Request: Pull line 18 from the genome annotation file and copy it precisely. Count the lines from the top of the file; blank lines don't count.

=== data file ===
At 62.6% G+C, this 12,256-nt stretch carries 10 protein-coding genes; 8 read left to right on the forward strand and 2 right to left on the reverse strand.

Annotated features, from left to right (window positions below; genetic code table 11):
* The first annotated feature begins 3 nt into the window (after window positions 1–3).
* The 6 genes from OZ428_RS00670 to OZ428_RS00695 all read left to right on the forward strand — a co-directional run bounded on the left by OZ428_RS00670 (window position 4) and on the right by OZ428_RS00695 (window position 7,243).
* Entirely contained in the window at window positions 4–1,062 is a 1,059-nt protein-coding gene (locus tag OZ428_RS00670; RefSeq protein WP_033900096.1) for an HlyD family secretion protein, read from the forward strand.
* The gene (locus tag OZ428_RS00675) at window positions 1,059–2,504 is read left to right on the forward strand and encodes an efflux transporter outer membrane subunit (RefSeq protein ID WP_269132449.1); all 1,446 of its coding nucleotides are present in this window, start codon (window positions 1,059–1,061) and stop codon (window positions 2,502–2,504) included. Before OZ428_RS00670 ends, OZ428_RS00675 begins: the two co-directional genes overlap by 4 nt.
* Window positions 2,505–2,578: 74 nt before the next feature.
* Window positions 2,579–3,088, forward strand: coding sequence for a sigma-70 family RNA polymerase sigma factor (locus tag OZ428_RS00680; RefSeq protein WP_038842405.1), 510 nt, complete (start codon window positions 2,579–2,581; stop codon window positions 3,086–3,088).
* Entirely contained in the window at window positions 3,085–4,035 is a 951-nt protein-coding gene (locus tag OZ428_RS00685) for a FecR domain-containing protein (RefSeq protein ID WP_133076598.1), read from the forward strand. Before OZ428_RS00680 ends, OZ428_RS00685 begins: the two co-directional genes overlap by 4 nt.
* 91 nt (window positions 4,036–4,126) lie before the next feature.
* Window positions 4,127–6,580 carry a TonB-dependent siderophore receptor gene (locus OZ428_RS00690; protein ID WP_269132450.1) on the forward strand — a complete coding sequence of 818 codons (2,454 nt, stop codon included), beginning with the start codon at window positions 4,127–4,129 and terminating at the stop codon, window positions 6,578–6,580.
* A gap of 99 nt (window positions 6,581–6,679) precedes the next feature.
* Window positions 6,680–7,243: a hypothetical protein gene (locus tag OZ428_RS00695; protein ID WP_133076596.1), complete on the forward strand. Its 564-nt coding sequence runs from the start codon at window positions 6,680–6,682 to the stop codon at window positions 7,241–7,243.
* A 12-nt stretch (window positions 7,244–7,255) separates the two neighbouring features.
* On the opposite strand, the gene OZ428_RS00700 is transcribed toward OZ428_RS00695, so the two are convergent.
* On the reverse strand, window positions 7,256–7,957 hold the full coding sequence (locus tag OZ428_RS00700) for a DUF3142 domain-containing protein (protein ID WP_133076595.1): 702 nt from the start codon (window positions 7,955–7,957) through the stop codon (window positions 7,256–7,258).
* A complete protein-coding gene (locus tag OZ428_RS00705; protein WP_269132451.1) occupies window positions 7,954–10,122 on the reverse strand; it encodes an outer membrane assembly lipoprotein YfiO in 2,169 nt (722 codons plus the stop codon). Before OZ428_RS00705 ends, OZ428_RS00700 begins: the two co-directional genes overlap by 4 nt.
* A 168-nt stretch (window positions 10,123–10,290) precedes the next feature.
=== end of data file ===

* A 168-nt stretch (window positions 10,123–10,290) precedes the next feature.